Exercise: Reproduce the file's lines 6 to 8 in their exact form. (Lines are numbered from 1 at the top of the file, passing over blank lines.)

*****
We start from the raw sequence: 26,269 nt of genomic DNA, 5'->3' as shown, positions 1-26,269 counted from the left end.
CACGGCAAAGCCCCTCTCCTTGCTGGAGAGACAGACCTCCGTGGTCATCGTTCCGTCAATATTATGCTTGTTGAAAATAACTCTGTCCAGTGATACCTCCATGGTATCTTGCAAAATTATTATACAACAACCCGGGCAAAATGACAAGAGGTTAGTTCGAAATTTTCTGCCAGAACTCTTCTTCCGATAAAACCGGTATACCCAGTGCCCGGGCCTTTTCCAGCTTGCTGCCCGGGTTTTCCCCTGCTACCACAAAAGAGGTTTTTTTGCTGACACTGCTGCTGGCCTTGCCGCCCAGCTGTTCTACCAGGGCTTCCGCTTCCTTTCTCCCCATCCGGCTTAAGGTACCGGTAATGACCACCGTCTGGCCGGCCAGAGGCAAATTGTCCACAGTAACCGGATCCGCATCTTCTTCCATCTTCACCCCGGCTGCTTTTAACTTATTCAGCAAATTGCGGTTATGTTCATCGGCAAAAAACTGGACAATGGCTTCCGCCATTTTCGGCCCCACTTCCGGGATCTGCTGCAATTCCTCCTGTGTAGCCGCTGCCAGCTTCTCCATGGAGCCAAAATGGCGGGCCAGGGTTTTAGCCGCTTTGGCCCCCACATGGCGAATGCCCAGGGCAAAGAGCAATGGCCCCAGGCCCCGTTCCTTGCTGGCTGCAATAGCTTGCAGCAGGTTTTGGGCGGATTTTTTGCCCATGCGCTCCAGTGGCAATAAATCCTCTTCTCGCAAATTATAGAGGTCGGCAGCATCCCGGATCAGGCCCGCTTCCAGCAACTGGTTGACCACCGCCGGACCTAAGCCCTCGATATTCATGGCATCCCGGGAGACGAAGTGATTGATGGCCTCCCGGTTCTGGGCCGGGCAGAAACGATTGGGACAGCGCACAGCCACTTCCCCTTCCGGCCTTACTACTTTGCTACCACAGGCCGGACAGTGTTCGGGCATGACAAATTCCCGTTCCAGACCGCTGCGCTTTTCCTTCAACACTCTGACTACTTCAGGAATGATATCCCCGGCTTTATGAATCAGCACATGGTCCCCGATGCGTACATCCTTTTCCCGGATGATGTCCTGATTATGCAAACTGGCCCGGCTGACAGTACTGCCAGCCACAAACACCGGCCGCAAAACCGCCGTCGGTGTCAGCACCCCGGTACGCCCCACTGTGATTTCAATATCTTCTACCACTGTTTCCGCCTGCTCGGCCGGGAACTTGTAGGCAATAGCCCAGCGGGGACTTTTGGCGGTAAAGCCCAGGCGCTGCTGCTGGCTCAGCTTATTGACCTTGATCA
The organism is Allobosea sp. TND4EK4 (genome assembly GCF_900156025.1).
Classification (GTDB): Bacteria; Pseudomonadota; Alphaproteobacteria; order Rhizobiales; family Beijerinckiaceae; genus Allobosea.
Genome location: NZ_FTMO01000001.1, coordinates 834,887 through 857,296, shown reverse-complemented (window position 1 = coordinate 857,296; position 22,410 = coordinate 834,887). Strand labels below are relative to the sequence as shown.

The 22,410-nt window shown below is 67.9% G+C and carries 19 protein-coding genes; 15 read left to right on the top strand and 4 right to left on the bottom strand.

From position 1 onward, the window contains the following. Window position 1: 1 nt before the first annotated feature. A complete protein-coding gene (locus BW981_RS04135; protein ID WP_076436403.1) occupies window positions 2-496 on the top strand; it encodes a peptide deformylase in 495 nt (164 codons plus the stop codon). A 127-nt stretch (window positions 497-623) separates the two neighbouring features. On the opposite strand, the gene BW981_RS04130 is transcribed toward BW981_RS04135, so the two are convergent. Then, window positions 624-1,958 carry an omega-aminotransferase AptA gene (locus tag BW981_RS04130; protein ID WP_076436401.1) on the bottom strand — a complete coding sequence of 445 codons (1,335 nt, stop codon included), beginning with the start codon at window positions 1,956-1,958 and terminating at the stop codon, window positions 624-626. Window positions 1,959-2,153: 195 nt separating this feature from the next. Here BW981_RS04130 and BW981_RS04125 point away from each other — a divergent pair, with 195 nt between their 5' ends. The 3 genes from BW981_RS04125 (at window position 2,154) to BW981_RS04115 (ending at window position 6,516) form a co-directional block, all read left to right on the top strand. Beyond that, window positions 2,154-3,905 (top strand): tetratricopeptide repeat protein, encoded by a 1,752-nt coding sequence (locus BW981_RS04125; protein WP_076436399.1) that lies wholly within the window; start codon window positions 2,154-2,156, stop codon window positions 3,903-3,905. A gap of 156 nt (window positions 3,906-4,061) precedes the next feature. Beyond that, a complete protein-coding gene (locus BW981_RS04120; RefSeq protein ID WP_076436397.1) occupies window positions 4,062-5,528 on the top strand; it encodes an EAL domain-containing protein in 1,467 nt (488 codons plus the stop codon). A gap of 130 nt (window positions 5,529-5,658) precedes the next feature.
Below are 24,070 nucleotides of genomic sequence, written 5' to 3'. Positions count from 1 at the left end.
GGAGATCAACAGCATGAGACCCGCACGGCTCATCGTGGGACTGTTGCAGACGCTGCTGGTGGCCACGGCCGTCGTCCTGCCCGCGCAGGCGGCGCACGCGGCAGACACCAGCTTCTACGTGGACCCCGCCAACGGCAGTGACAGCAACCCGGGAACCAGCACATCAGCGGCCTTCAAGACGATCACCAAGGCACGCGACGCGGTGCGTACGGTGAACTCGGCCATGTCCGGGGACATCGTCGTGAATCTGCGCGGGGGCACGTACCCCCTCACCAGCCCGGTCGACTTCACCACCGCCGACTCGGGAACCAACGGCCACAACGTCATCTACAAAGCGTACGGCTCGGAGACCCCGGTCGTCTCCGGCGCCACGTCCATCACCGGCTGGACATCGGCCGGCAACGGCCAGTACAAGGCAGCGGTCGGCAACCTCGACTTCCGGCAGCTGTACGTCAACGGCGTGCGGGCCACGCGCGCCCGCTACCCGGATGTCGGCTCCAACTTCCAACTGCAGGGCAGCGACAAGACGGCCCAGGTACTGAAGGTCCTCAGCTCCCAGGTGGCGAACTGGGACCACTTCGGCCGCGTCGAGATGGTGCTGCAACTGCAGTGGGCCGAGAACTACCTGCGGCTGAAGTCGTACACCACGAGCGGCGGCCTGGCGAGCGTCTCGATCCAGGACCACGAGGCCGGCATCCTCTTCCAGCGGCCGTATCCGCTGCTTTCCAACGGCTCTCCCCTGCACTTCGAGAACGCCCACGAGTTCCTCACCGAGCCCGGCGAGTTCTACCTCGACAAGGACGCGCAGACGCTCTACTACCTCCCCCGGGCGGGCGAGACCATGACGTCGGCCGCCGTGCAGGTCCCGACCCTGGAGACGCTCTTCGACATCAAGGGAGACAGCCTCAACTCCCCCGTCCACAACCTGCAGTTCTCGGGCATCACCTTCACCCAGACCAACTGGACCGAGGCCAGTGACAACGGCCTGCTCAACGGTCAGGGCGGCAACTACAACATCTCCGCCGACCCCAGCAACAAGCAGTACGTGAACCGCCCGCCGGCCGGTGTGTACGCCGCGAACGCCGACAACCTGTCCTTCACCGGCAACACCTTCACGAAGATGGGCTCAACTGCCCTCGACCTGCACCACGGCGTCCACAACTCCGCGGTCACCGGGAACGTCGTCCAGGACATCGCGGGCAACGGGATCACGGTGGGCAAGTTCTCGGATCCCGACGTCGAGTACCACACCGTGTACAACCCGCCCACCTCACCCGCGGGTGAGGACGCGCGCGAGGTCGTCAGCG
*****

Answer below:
The 22,410-nt window shown below is 67.9% G+C and carries 19 protein-coding genes; 15 read left to right on the top strand and 4 right to left on the bottom strand.

From position 1 onward, the window contains the following. Window position 1: 1 nt before the first annotated feature. A complete protein-coding gene (locus BW981_RS04135; protein ID WP_076436403.1) occupies window positions 2-496 on the top strand; it encodes a peptide deformylase in 495 nt (164 codons plus the stop codon). A 127-nt stretch (window positions 497-623) separates the two neighbouring features. On the opposite strand, the gene BW981_RS04130 is transcribed toward BW981_RS04135, so the two are convergent. Then, window positions 624-1,958 carry an omega-aminotransferase AptA gene (locus tag BW981_RS04130; protein ID WP_076436401.1) on the bottom strand — a complete coding sequence of 445 codons (1,335 nt, stop codon included), beginning with the start codon at window positions 1,956-1,958 and terminating at the stop codon, window positions 624-626. Window positions 1,959-2,153: 195 nt separating this feature from the next. Here BW981_RS04130 and BW981_RS04125 point away from each other — a divergent pair, with 195 nt between their 5' ends. The 3 genes from BW981_RS04125 (at window position 2,154) to BW981_RS04115 (ending at window position 6,516) form a co-directional block, all read left to right on the top strand. Beyond that, window positions 2,154-3,905 (top strand): tetratricopeptide repeat protein, encoded by a 1,752-nt coding sequence (locus BW981_RS04125; protein WP_076436399.1) that lies wholly within the window; start codon window positions 2,154-2,156, stop codon window positions 3,903-3,905. A gap of 156 nt (window positions 3,906-4,061) precedes the next feature. Beyond that, a complete protein-coding gene (locus BW981_RS04120; RefSeq protein ID WP_076436397.1) occupies window positions 4,062-5,528 on the top strand; it encodes an EAL domain-containing protein in 1,467 nt (488 codons plus the stop codon). A gap of 130 nt (window positions 5,529-5,658) precedes the next feature.
Below are 24,070 nucleotides of genomic sequence, written 5' to 3'. Positions count from 1 at the left end.